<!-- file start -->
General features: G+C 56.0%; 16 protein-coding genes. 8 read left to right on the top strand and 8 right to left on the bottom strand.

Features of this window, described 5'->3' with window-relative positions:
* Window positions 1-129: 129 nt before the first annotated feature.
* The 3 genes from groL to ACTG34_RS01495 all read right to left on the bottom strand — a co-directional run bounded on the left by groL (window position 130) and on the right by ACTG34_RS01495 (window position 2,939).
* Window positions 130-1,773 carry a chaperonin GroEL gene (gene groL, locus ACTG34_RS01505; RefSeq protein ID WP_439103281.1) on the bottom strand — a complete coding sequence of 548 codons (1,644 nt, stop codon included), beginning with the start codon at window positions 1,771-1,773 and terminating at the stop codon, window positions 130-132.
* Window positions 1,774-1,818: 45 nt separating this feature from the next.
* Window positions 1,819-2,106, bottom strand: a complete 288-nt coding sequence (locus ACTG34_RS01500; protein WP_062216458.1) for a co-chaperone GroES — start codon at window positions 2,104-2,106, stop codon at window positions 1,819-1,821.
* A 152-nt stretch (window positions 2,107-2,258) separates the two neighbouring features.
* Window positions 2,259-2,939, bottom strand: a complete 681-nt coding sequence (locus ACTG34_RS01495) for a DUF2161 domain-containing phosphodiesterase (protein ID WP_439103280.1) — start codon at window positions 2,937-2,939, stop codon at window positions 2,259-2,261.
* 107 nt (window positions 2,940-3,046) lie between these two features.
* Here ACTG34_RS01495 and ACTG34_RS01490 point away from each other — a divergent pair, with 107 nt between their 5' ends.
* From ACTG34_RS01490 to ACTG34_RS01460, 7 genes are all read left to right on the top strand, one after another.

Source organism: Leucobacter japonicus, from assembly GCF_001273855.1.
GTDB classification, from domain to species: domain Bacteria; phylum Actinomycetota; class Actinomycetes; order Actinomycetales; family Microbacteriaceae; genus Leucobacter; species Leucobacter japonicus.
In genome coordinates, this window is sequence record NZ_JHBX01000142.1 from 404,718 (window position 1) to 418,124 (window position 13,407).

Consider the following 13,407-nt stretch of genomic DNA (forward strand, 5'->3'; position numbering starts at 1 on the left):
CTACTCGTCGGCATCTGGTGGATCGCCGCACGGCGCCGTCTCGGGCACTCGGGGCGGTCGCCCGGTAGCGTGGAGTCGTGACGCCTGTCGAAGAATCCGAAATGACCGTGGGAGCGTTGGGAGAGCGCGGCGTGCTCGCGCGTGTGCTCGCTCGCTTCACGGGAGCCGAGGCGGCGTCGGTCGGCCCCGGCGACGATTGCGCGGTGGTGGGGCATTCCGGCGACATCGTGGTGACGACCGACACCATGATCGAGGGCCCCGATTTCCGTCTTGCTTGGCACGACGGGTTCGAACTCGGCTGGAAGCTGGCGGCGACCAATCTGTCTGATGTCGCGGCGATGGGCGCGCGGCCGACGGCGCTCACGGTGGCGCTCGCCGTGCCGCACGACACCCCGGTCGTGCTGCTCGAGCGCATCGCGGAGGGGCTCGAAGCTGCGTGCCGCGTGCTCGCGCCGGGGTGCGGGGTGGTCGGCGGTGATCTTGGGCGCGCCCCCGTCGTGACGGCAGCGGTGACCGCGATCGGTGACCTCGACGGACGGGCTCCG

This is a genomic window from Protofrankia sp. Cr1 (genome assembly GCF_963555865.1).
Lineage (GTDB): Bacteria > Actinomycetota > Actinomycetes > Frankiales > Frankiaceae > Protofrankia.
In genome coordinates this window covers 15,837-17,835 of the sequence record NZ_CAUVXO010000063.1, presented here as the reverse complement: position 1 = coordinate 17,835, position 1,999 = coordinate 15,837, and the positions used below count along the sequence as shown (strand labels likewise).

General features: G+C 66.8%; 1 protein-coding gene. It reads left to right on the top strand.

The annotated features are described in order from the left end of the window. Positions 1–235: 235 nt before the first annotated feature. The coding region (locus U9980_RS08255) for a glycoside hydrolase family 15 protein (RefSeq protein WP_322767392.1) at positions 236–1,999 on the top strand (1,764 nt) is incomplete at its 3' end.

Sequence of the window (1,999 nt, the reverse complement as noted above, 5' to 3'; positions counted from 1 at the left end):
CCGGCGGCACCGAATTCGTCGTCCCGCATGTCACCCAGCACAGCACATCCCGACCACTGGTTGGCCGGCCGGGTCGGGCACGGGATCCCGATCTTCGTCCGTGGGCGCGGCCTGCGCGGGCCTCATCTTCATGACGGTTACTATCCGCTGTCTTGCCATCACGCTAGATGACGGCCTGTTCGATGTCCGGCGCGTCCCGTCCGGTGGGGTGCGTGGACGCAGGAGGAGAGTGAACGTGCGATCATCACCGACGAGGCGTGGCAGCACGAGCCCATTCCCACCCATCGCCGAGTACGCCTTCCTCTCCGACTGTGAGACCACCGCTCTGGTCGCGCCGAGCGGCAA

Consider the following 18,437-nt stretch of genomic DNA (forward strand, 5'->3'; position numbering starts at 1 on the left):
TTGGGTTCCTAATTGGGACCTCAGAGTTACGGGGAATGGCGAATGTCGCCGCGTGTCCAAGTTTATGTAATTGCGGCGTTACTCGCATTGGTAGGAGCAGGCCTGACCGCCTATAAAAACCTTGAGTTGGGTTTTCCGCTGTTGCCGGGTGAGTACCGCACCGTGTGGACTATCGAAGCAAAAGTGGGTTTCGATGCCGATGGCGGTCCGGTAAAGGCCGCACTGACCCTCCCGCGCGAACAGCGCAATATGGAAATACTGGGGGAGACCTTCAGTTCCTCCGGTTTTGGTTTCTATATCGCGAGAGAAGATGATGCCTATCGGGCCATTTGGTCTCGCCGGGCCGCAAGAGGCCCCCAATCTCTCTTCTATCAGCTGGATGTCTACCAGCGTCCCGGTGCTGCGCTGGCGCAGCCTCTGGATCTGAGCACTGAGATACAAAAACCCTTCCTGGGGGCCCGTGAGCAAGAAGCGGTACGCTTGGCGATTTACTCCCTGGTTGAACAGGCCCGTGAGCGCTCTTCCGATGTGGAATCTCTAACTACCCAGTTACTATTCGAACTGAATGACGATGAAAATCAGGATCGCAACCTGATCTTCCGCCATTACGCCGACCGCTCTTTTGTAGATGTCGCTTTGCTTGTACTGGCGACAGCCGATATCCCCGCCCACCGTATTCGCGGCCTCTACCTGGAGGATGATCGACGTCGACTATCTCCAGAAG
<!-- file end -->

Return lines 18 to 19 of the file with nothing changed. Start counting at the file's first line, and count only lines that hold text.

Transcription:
This is a genomic window from Protofrankia sp. Cr1 (genome assembly GCF_963555865.1).
Lineage (GTDB): Bacteria > Actinomycetota > Actinomycetes > Frankiales > Frankiaceae > Protofrankia.